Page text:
2. Bupropion: Still hazy

These commentaries are based on Dr Gillman’s peer reviewed scientific papers, see Publications

Bupropion: Still hazy after all these years


This note on Bupropion BUP (Wellbutrin etc.) is an update about some new data that is helping to ‘lift the veil of ignorance’ a little further, although there is still uncertainty about BUP’s metabolites and their activity and actions.

An easily accessible and good review of the general & clinical features of BUP, by Flavio Guzman, is here

So, forty years on and: ‘still hazy after all these years’.

Apologies to Paul Simon.

BUP has been in use as an antidepressant since <1980, it was actually patented by Burroughs Wellcome around 1969 (1-3). It is used widely in the USA, but much less elsewhere, which attests to the wide variation in the perception of its effectiveness. It is probably fair to class it (and/or its metabolites) as a weak anti-depressant (this note does not address its use in smoking cessation). There are several recent updates of its usefulness in depression (4-7).

Neuropharmacological profile

It is probably not a clinically significant reuptake inhibitor for noradrenaline (because it does not affect the pressor response to tyramine (8, 9)), and is definitely not a significant SRI (it does not pose a risk of ST if combined with Parnate, which it would do if it was a significant SRI). That fits with the Ki at NAT & SERT is unmeasurably low. At the DAT Ki is around 500 nM, which would generally be regarded as insignificant and unlikely be of clinical consequence (10), and see PDSP database, but there is no Ki data publically available for HBUP: I would be astonished if it had not been assayed, but those results have been withheld.However, the KI is not the last word on whether or not a drug is effective and despite this low Ki value there is still a possibility that it has significant activity from raising dopamine.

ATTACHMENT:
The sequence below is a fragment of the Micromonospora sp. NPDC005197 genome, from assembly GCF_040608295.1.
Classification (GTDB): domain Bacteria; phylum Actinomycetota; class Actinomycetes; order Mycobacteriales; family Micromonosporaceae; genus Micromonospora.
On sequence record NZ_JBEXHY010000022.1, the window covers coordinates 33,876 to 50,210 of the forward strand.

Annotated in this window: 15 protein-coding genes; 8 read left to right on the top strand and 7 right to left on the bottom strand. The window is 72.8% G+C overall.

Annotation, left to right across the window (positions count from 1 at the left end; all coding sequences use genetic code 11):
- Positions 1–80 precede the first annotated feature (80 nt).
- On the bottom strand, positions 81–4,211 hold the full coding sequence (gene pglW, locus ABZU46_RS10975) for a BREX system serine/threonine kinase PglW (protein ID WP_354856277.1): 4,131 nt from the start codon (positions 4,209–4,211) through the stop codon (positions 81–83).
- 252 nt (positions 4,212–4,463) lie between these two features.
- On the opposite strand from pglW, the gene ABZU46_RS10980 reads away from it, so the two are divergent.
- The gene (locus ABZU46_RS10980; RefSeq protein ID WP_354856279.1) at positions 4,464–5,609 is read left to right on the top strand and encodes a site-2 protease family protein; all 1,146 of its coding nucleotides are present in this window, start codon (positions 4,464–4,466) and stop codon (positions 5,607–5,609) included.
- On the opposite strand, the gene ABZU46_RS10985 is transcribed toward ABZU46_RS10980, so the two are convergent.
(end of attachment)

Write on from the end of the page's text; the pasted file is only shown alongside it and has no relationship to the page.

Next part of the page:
PET studies indicate low DAT binding of around 20% (11-14), and much the same for hydroxy-bupropion (radafaxine) (15), which was, apparently studied clinically for bipolar disorder, depression, obesity, fibromyalgia, and neuropathic pain (Australasian Drug Information Service (2008). However, none of these studies have seen the light of day and we are none the wiser.

So, its main ‘action’ is as a very weak dopamine reuptake inhibitor; weaker in vitro than sertraline whose Ki is around 25 nM, vs BUP at 500nM (16) (and sertraline is called a selective serotonin reuptake inhibitor!). However, and that may be a big ‘however’, it has many metabolites and until recently knowledge about their concentrations and activities in humans (as opposed to rats etc.) was even more incomplete. My previous concern that it might be active at the VMAT transporter seems unfounded (17), but it is conceivable that one of the metabolites is. Re VMAT2 see: here


Insofar as it may well be a ‘pro-drug’, much of the research about it may be unhelpful. This is because most studies are done short-term and often do not fully reveal the activity of metabolites (either at receptors, transporters or CYP450 enzymes) that may take a while to build up to therapeutic levels and may also be quite different in animals to humans. So when a drug has activity that is mainly due to its metabolites, rather than the parent compound, research about it may be misleading. Ascher et al. suggested in 1995 that hydroxy-bupropion HBUP might be the main active metabolite (18) and that is discussed further in a more recent review by Carroll et al. (19). It is only more recently that the concentrations and activities of the metabolites, and the determination of which ones might be the most significant, has been slightly more revealing (20): bupropion is probably better classified as a prodrug, in other words, an agent whose activity resides mainly its metabolites.